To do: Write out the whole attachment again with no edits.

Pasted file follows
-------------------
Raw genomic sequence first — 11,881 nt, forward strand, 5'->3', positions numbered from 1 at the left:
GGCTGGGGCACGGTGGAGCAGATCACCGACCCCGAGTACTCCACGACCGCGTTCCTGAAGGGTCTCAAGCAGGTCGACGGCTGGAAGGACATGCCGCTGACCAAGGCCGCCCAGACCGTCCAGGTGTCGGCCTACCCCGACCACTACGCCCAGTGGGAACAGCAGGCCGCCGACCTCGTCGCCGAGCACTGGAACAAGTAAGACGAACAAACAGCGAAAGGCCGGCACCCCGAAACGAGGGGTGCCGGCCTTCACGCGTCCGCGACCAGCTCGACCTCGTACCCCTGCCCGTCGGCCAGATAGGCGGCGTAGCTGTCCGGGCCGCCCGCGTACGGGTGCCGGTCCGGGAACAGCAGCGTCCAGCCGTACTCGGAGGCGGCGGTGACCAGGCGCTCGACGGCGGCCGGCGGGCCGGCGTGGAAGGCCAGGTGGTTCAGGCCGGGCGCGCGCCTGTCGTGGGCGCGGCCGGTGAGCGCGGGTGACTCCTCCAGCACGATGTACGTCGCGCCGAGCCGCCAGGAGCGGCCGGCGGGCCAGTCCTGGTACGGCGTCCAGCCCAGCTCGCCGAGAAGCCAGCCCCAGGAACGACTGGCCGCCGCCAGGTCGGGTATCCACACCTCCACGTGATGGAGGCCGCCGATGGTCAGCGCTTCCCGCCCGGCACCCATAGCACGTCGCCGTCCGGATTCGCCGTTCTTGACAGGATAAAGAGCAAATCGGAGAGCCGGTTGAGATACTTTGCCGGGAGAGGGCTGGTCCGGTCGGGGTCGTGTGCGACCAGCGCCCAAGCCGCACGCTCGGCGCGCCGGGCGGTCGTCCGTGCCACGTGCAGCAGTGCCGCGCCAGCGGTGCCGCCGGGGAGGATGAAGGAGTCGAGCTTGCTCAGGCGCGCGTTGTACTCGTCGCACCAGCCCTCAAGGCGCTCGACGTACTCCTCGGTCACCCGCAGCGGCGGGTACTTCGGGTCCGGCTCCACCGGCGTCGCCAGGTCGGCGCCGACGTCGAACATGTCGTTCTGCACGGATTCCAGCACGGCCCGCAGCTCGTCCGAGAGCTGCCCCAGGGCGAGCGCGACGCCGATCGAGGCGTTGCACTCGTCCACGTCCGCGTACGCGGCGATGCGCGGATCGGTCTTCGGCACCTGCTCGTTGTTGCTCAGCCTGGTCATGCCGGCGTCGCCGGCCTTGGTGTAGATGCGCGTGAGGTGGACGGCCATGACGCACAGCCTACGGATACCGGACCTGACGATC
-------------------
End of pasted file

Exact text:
Raw genomic sequence first — 11,881 nt, forward strand, 5'->3', positions numbered from 1 at the left:
GGCTGGGGCACGGTGGAGCAGATCACCGACCCCGAGTACTCCACGACCGCGTTCCTGAAGGGTCTCAAGCAGGTCGACGGCTGGAAGGACATGCCGCTGACCAAGGCCGCCCAGACCGTCCAGGTGTCGGCCTACCCCGACCACTACGCCCAGTGGGAACAGCAGGCCGCCGACCTCGTCGCCGAGCACTGGAACAAGTAAGACGAACAAACAGCGAAAGGCCGGCACCCCGAAACGAGGGGTGCCGGCCTTCACGCGTCCGCGACCAGCTCGACCTCGTACCCCTGCCCGTCGGCCAGATAGGCGGCGTAGCTGTCCGGGCCGCCCGCGTACGGGTGCCGGTCCGGGAACAGCAGCGTCCAGCCGTACTCGGAGGCGGCGGTGACCAGGCGCTCGACGGCGGCCGGCGGGCCGGCGTGGAAGGCCAGGTGGTTCAGGCCGGGCGCGCGCCTGTCGTGGGCGCGGCCGGTGAGCGCGGGTGACTCCTCCAGCACGATGTACGTCGCGCCGAGCCGCCAGGAGCGGCCGGCGGGCCAGTCCTGGTACGGCGTCCAGCCCAGCTCGCCGAGAAGCCAGCCCCAGGAACGACTGGCCGCCGCCAGGTCGGGTATCCACACCTCCACGTGATGGAGGCCGCCGATGGTCAGCGCTTCCCGCCCGGCACCCATAGCACGTCGCCGTCCGGATTCGCCGTTCTTGACAGGATAAAGAGCAAATCGGAGAGCCGGTTGAGATACTTTGCCGGGAGAGGGCTGGTCCGGTCGGGGTCGTGTGCGACCAGCGCCCAAGCCGCACGCTCGGCGCGCCGGGCGGTCGTCCGTGCCACGTGCAGCAGTGCCGCGCCAGCGGTGCCGCCGGGGAGGATGAAGGAGTCGAGCTTGCTCAGGCGCGCGTTGTACTCGTCGCACCAGCCCTCAAGGCGCTCGACGTACTCCTCGGTCACCCGCAGCGGCGGGTACTTCGGGTCCGGCTCCACCGGCGTCGCCAGGTCGGCGCCGACGTCGAACATGTCGTTCTGCACGGATTCCAGCACGGCCCGCAGCTCGTCCGAGAGCTGCCCCAGGGCGAGCGCGACGCCGATCGAGGCGTTGCACTCGTCCACGTCCGCGTACGCGGCGATGCGCGGATCGGTCTTCGGCACCTGCTCGTTGTTGCTCAGCCTGGTCATGCCGGCGTCGCCGGCCTTGGTGTAGATGCGCGTGAGGTGGACGGCCATGACGCACAGCCTACGGATACCGGACCTGACGATC